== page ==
It was late afternoon, early evening in Zambia’s Luangwa Valley. As I remember, we weren’t out hunting for any particular animal; just enjoying the afternoon. Shortly after lunch that day I almost passed on an animal that today I’m so glad I took. We were stalking some zebra for leopard bait when suddenly my professional hunter (PH) set the shooting sticks up and said, “Shoot that wildebeest.” I stated without hesitation, “I don’t care anything about shooting a wildebeest. I have taken several.” My PH looked at me and said, “Listen, this is a giant cookson’s wildebeest and the only place you can take a cookson’s wildebeest in all of Africa is here in Zambia’s Luangwa Valley.” When I looked at my PH and smiled, he had this look on his face like a wino on a busy street corner begging for money! I knew I’d better take this wildebeest and my .375 roared. As wildebeest shot low in the front shoulder often do, he dropped his head, spun around in a couple of circles and down he went. Mr. Cookson’s still adorns my African Plains game trophy wall today!
It was very hot that day and we had returned to camp to offload the cookson’s wildebeest as every bit of the delicious meat would be consumed. Now as many of you know, a drive back to camp in one of Africa’s hunting concessions can often consume two or more hours. Shortly after off-loading the Wildebeest, we were back on the truck and moving again. I remember thinking how good it felt as we drove through the cool shade of a mopane forest. My PH and I occasionally pointed and spoke in low hushed tones as a bushbuck, puku or impala trotted or ran away. All of a sudden the trackers hissed “buffalo,” to the driver and our land cruiser came to an abrupt halt. Instantly the trackers were out looking at the fresh tracks of a large herd of cape buffalo. Since we had traveled this road less than an hour before the herd of buffalo had crossed over, it was quickly decided we would follow the tracks. Amazingly we hadn’t traveled much more than 300 yards from the truck when we could see buffalo. The wind was checked with the ash dust bags and a stalk was planned. Due to the wind direction, it was decided that we should move to the right of the herd and use the long grass to circle ahead and wait to ambush a trophy bull.
I will never forget as we flanked the heard and moved in close. I was thinking, “Dang man! This is close enough! Haven’t you read any of Peter Capstick’s books?!” I was a nervous wreck when we finally stopped. The herd was less than 20 yards from us. My throat was so dry all I could do was gulp. My PH told me to just stay still. The old bulls would be at the back of the herd. As I knelt there I began to calm down and tell myself I was going to live through this when all of a sudden part of the herd came our direction and buffalo were passing by at 7 yards! Now this old Georgia boy had about all his nerves could stand! Meanwhile, my PH was whispering to me, “Just stay still; they do not see or smell us.” Soon the bulls began to show themselves grunting and jostling their horns at each other. “No, no, too small, immature boss’, don’t shoot, don’t shoot.” Believe me; I had my .375 shouldered and my safety off! All of a sudden a buffalo with big boss’ was less than 10 yards from me. My PH said, “Take this one if you…” BOOM!! With that buffalo exploded all around us. I worked my bolt as quickly as possible with my PH running ahead of me saying, “Come Wes, come!” He spotted the bull in no time; set up the shooting sticks, pointed and said, “Hit him again!!” I will never forget seeing my second round, a solid bullet, skimming across the ground after it passed through the bull’s front shoulders. I bolted another round and hit him again. That solid passed through him in an instant and I bolted my last round, a soft point. How many of you remember the old school…load a soft in the magazine, then two solids and drop a soft in the barrel for the first shot. By that time I remember thinking…“Why doesn’t he fall down? I have hit him through the front shoulders and heart area 3 times.” The buffalo turned and faced us. I was told to shoot him low in the center of the chest. BOOM! I ripped the bolt open and with hands shaking dropped another round in the chamber and closed the bolt. My PH told me he was going to charge. “Shoot him up the nose now!” With that shot, the buffalo collapsed and it was over.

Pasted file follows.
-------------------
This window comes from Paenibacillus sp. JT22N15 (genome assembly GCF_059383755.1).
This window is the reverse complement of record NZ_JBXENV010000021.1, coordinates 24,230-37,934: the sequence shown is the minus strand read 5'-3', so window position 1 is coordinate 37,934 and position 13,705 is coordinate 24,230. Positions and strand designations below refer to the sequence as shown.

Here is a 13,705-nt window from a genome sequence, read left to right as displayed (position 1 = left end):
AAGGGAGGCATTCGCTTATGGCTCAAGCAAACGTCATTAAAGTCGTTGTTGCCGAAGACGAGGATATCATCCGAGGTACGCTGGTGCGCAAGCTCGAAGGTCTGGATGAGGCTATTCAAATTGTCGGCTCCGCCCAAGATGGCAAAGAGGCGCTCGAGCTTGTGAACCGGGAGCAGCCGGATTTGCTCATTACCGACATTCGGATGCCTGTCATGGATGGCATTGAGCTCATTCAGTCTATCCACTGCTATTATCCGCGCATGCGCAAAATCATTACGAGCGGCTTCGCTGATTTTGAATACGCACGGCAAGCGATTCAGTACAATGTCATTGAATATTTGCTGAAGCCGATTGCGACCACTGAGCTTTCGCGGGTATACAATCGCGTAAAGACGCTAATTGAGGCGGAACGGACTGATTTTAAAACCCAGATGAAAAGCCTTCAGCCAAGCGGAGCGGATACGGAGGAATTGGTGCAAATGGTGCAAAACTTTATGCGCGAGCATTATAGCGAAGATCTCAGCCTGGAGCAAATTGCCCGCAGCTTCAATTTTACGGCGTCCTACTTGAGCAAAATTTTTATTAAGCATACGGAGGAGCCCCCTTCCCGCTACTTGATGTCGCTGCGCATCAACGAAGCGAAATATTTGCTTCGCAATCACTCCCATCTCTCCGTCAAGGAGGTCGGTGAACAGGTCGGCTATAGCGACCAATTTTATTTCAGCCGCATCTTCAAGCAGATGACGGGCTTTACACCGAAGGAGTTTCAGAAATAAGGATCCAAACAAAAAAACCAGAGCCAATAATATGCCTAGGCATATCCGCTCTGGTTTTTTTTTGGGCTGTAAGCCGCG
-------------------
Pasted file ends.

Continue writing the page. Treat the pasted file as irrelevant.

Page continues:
Approximately three days after I returned home, my PH was near fatally gored by a cape buffalo; something that could have just as easily happened to me. After his long recovery he and I went on to hunt lion, leopard, cape buffalo and many other species of African trophies together prior to his death. Some of these I will share with you here in days to come.